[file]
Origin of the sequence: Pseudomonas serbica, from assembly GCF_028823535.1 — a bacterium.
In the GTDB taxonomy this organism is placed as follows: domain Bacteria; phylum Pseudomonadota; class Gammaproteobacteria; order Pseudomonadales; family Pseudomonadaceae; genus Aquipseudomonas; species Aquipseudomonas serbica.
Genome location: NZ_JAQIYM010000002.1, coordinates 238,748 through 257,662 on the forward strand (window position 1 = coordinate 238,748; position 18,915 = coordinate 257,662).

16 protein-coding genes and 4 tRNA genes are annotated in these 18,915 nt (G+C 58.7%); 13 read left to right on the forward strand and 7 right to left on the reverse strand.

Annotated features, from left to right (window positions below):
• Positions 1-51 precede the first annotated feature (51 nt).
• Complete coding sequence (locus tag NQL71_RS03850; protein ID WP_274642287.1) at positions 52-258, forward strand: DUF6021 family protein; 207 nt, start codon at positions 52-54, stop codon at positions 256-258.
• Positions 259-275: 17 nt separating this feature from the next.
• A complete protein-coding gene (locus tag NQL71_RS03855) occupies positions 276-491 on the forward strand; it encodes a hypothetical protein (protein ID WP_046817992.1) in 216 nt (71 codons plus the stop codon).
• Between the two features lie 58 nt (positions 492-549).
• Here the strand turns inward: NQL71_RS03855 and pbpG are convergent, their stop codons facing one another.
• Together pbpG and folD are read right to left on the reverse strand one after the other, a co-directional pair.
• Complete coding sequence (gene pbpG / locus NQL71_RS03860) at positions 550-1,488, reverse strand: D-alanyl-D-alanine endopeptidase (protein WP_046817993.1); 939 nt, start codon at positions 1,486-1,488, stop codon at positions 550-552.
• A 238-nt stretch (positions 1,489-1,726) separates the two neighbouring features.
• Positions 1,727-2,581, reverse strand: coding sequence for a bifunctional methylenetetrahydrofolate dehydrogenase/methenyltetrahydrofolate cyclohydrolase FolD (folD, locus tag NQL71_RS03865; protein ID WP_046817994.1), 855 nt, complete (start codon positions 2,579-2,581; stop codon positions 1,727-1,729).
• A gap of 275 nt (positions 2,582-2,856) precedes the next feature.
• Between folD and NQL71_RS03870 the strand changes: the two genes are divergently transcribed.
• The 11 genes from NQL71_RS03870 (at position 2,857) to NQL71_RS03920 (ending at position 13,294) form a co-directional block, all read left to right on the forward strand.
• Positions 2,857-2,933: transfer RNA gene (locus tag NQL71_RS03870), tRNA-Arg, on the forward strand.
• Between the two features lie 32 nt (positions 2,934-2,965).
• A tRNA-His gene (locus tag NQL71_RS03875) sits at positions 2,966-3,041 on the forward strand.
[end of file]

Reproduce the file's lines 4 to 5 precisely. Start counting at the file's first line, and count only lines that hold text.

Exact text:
16 protein-coding genes and 4 tRNA genes are annotated in these 18,915 nt (G+C 58.7%); 13 read left to right on the forward strand and 7 right to left on the reverse strand.

Annotated features, from left to right (window positions below):